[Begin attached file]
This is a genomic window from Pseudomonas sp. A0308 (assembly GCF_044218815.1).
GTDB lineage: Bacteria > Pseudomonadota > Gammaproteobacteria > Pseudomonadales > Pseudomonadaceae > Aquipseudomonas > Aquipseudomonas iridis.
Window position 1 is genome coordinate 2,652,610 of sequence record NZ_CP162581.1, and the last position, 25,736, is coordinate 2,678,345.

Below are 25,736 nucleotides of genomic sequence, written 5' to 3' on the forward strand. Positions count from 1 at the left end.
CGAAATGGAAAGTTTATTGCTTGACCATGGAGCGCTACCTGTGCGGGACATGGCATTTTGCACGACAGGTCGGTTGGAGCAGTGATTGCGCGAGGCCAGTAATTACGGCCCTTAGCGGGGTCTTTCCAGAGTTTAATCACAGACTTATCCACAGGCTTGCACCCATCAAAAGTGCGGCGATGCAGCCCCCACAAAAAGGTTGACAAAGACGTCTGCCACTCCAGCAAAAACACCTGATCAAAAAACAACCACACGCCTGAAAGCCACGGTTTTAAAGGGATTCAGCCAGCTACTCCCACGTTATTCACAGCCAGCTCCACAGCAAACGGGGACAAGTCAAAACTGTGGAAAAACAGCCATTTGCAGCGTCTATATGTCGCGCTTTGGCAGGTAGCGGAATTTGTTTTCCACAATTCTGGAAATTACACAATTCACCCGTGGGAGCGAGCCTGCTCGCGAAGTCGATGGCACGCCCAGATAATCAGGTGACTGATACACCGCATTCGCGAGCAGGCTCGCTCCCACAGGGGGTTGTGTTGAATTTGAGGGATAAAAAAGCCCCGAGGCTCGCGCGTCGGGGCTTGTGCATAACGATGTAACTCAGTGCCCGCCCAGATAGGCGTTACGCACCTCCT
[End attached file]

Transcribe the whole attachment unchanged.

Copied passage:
This is a genomic window from Pseudomonas sp. A0308 (assembly GCF_044218815.1).
GTDB lineage: Bacteria > Pseudomonadota > Gammaproteobacteria > Pseudomonadales > Pseudomonadaceae > Aquipseudomonas > Aquipseudomonas iridis.
Window position 1 is genome coordinate 2,652,610 of sequence record NZ_CP162581.1, and the last position, 25,736, is coordinate 2,678,345.

Below are 25,736 nucleotides of genomic sequence, written 5' to 3' on the forward strand. Positions count from 1 at the left end.
CGAAATGGAAAGTTTATTGCTTGACCATGGAGCGCTACCTGTGCGGGACATGGCATTTTGCACGACAGGTCGGTTGGAGCAGTGATTGCGCGAGGCCAGTAATTACGGCCCTTAGCGGGGTCTTTCCAGAGTTTAATCACAGACTTATCCACAGGCTTGCACCCATCAAAAGTGCGGCGATGCAGCCCCCACAAAAAGGTTGACAAAGACGTCTGCCACTCCAGCAAAAACACCTGATCAAAAAACAACCACACGCCTGAAAGCCACGGTTTTAAAGGGATTCAGCCAGCTACTCCCACGTTATTCACAGCCAGCTCCACAGCAAACGGGGACAAGTCAAAACTGTGGAAAAACAGCCATTTGCAGCGTCTATATGTCGCGCTTTGGCAGGTAGCGGAATTTGTTTTCCACAATTCTGGAAATTACACAATTCACCCGTGGGAGCGAGCCTGCTCGCGAAGTCGATGGCACGCCCAGATAATCAGGTGACTGATACACCGCATTCGCGAGCAGGCTCGCTCCCACAGGGGGTTGTGTTGAATTTGAGGGATAAAAAAGCCCCGAGGCTCGCGCGTCGGGGCTTGTGCATAACGATGTAACTCAGTGCCCGCCCAGATAGGCGTTACGCACCTCCT